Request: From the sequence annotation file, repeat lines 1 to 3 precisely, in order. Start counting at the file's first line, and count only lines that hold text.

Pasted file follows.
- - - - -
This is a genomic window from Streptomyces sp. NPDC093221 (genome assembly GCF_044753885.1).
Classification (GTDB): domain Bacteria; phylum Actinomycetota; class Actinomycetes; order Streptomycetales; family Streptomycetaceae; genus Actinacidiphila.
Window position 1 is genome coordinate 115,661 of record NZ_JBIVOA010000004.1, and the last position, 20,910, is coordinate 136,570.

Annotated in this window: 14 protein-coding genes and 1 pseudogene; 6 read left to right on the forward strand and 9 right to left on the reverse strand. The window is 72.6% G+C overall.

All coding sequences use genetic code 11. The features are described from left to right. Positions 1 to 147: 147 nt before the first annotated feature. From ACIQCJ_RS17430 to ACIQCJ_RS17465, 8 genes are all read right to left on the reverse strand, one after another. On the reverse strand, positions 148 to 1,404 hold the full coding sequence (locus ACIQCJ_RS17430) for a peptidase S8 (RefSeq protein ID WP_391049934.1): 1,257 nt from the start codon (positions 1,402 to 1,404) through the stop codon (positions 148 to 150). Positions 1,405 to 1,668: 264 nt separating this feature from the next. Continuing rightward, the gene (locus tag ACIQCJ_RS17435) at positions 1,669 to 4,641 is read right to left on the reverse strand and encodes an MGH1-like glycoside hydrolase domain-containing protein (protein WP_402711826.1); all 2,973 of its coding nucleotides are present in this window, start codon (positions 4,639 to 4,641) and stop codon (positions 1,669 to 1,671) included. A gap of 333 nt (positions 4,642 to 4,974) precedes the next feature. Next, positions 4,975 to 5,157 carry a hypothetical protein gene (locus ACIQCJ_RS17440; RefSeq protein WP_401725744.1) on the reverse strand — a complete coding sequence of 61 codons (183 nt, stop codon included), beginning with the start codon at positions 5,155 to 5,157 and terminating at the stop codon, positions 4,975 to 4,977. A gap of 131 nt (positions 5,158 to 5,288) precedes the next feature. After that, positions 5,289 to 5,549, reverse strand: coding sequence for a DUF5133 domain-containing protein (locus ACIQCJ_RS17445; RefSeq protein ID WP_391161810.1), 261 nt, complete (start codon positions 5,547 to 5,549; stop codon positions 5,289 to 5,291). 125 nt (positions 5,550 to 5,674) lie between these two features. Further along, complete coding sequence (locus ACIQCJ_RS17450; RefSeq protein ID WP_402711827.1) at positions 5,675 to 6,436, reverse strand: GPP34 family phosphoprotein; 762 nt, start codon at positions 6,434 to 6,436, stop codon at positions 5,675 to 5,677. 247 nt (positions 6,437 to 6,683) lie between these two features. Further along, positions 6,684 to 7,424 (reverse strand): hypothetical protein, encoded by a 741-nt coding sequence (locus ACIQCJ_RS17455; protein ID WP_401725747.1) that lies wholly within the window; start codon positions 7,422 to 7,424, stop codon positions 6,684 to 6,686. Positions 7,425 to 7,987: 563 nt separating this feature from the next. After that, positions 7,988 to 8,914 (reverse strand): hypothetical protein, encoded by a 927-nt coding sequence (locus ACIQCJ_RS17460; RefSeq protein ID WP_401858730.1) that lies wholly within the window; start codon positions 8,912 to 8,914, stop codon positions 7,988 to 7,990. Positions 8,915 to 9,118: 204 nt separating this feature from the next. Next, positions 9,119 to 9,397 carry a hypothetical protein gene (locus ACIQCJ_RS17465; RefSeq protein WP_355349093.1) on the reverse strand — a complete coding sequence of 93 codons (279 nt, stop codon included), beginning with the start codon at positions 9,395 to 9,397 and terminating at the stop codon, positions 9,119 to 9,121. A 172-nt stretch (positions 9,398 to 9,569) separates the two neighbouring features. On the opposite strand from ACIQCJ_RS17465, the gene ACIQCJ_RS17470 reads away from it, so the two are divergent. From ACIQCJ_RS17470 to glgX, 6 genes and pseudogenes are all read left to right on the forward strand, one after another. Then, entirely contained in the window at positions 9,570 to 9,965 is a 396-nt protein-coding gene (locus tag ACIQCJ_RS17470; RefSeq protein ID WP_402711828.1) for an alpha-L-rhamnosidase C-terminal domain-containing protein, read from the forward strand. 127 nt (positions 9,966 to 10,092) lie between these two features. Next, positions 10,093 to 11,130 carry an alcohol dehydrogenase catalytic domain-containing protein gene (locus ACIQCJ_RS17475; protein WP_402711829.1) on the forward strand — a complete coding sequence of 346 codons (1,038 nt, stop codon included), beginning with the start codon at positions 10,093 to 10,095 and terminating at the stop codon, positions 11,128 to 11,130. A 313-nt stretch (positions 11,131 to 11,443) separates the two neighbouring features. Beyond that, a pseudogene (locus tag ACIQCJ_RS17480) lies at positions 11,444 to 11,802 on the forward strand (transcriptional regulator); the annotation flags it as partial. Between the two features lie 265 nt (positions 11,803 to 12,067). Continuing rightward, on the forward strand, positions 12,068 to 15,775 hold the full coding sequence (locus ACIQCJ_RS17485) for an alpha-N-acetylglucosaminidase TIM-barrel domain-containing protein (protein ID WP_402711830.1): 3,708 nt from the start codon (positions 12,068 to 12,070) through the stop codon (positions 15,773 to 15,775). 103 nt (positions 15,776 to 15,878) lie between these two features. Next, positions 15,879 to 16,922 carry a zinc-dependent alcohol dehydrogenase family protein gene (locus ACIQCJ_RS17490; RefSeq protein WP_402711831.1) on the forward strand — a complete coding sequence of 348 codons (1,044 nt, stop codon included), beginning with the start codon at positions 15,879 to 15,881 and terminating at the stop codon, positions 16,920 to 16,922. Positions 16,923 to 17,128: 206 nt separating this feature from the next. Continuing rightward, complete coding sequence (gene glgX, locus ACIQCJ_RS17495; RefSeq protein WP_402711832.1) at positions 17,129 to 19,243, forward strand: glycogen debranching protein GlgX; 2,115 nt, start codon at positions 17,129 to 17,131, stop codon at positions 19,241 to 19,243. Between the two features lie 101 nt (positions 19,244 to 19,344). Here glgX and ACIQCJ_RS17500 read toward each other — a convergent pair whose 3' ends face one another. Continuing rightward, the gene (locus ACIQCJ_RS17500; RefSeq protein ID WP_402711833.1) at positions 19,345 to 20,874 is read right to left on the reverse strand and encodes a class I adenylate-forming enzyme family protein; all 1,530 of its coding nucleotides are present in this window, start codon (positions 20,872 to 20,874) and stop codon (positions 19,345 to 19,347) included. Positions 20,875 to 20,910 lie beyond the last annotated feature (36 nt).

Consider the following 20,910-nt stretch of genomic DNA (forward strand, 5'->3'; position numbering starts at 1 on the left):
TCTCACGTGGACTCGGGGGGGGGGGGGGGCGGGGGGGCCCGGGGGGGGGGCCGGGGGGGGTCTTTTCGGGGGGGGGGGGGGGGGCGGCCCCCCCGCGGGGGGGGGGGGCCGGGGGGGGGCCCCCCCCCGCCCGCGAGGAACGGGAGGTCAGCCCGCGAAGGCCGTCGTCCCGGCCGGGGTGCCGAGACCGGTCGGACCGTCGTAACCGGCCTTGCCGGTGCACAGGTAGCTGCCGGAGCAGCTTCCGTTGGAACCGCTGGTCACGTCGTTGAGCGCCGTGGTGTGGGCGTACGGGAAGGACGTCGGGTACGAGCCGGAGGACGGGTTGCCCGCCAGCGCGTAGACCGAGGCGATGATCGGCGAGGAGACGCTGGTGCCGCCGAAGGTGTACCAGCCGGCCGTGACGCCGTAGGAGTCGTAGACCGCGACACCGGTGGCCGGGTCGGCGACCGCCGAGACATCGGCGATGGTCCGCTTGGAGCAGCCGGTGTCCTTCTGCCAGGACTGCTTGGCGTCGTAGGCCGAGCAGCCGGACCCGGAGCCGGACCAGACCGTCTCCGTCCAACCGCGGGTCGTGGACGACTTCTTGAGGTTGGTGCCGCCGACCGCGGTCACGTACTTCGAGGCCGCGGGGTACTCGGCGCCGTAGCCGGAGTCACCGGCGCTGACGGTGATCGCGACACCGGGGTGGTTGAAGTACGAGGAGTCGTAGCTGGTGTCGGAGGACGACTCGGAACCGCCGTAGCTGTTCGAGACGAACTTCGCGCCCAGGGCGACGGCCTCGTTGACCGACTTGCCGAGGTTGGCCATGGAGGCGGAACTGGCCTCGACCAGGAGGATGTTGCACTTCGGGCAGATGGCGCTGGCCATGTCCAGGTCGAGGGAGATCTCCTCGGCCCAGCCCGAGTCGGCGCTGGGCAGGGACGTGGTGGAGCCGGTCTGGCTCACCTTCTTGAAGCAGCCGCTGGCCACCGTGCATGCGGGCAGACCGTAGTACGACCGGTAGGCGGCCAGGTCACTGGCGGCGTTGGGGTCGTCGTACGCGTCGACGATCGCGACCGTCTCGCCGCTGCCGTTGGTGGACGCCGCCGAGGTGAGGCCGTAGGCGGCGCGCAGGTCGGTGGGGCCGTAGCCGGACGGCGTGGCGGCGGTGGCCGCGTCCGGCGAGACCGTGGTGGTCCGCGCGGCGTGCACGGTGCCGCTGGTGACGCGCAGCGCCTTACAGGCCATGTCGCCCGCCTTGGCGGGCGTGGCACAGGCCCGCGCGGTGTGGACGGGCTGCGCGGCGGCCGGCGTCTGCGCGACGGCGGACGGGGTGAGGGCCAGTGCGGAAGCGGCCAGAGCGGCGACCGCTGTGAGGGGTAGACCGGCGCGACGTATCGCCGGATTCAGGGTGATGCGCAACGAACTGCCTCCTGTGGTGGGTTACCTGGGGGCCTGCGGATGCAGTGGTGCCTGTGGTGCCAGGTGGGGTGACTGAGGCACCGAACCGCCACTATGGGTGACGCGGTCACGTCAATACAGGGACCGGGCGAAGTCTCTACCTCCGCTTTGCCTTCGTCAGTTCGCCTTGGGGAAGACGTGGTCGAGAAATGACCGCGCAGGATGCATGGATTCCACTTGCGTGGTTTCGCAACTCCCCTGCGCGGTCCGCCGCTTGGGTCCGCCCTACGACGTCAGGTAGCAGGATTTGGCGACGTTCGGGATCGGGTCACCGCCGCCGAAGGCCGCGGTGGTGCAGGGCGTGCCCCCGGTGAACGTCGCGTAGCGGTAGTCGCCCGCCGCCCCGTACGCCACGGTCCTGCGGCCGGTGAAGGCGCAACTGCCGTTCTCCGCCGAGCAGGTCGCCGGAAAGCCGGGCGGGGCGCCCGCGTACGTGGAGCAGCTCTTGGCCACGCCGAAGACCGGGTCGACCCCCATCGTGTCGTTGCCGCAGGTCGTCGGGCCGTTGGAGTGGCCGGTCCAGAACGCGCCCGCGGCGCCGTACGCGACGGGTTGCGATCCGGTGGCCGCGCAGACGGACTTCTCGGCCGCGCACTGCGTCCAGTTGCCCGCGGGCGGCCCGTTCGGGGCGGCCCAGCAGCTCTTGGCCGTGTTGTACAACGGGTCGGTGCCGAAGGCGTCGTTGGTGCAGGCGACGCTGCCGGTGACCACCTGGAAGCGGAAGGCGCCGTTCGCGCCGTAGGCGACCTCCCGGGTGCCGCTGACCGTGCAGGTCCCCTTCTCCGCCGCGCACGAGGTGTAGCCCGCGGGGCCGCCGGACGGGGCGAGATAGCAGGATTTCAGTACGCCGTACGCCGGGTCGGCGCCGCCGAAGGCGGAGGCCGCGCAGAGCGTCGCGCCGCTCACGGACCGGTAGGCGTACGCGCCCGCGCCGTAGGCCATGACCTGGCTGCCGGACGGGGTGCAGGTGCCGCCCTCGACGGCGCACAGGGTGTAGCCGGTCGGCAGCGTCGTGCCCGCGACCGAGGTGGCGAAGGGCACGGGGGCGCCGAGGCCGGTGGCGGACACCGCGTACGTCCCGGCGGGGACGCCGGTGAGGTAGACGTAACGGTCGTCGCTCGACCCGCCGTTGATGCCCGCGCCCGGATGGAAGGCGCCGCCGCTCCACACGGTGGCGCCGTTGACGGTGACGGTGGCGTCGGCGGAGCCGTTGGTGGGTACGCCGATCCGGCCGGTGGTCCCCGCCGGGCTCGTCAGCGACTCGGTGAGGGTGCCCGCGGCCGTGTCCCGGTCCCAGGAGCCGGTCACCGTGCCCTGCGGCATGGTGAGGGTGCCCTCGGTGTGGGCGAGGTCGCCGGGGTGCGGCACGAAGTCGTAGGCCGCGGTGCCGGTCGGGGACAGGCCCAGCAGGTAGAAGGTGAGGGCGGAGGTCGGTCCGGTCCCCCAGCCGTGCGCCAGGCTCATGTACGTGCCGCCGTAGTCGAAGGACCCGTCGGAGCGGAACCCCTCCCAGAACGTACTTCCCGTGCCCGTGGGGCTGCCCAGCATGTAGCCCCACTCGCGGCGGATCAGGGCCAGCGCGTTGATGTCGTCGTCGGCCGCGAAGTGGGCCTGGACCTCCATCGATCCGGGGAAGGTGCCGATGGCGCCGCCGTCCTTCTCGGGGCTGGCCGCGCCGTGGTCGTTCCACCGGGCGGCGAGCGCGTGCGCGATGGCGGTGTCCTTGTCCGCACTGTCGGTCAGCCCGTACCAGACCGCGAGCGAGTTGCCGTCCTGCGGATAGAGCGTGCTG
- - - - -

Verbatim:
This is a genomic window from Streptomyces sp. NPDC093221 (genome assembly GCF_044753885.1).
Classification (GTDB): domain Bacteria; phylum Actinomycetota; class Actinomycetes; order Streptomycetales; family Streptomycetaceae; genus Actinacidiphila.
Window position 1 is genome coordinate 115,661 of record NZ_JBIVOA010000004.1, and the last position, 20,910, is coordinate 136,570.